As I understand, and I could be wrong about this, swim scientists are just beginning to explore this possibility to see what components of this technique are trainable. Also, this hypothesis is not absurd because it has been published in peer reviewed science journals in fish models. Hydrodynamic engineers were trying to figure out how trout can hold their place in a moving stream with far less metabolic energy (producing the forces) that are required to hold a static fish model in the same stream. They found that the fish instinctively bend their body around the eddies produced by rocks and sticks in a way that pushes them upstream. When they moved their model fish in a similar fashion, the force on a string used to hold the model in place was reduced. If the strings force was reduced, then there must be another force coming from something else. The only independent variable was the movement around the eddies. So that was the only observable possibility for the source of the force. Of course we cannot match the efficiency of a fish, but we might be able to take advantage of this behavior.

In short, eddies may somehow help fish and humans swim. Nothing you have said explains how. This thread is about explaining how forward motion happens. Simply saying 'it's something to do with eddies' doesn't get us very far. One might as well say 'it's something to do with how one moves in the water'.

And I dropped this earlier, but I have evidence that counters your jumping analysis as well. A study done at SF State, which has a very strong kinesiology and physical therapy program, looked at volleyball players jumping ability with 4 jumping methods - standing jump with the arms at the sides, standing jump with the arms starting at the shoulders and pressing up during the jump, a wind up prep with a jump with the hands held at the sides during the jump and a full wind up and jump with the arms swinging overhead. In every case, the jump with the arms finishing overhead was higher than the similar jump with the hands at the sides. So the arms finishing overhead does have some effect. Again, this was master's thesis level work reviewed by several scientists working in the field.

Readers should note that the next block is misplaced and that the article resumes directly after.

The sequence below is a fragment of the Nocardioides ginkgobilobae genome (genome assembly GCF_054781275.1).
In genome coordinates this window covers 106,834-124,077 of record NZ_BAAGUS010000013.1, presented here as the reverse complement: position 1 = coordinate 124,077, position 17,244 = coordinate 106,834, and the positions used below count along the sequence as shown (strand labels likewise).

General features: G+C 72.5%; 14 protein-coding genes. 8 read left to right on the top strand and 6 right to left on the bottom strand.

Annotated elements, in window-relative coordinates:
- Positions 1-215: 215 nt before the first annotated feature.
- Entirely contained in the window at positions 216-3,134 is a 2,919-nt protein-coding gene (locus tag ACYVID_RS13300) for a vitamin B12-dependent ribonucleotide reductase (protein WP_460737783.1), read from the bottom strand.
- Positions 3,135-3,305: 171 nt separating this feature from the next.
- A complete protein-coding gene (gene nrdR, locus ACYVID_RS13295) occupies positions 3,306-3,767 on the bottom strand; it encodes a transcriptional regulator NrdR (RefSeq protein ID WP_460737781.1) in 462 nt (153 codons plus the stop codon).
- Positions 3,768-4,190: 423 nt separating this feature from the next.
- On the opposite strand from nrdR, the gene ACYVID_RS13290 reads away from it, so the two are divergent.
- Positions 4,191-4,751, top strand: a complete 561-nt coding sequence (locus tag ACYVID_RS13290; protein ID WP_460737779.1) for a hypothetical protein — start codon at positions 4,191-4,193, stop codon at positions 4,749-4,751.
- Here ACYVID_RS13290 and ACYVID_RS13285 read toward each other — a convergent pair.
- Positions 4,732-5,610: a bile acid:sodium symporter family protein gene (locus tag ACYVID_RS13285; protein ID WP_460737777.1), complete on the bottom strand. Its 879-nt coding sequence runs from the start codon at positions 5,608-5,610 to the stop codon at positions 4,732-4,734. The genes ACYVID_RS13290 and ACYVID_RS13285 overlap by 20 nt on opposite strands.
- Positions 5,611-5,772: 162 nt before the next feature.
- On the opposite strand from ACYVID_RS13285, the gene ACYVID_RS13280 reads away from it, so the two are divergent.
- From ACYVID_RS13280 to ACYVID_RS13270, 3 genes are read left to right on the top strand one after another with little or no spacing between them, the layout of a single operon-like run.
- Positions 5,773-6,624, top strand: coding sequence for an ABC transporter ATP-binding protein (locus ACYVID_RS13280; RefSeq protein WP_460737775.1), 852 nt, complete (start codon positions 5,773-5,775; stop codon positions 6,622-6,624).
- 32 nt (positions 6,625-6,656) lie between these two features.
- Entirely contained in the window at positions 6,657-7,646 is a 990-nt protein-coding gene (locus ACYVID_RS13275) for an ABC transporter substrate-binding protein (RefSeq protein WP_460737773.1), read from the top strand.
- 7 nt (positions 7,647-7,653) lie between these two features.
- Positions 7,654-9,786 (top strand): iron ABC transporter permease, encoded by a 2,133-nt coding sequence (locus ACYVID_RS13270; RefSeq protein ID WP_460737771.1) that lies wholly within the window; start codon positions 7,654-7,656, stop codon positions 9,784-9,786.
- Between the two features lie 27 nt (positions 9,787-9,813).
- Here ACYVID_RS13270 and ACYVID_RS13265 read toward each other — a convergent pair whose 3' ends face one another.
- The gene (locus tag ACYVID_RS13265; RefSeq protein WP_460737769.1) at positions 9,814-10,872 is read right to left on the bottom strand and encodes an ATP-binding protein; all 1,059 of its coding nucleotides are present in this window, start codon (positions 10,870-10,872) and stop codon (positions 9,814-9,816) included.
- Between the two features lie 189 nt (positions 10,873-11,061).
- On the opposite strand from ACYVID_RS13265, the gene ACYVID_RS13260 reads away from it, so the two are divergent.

Indeed. My earlier post explained these results in terms of Newton's laws. Your 'evidence' doesn't counter my analysis. It is simply a summary of findings that my analysis explains.
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  #113  
Old 02-02-2011
Lawrence Lawrence is offline
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Quote:
Originally Posted by haschu33 View Post
Real intuition is based on experience.
Science is the better guide in the areas where it is the better guide, but not in the areas where it isn't. The trouble with people who's religion is science is that they fail to see the limitations of science.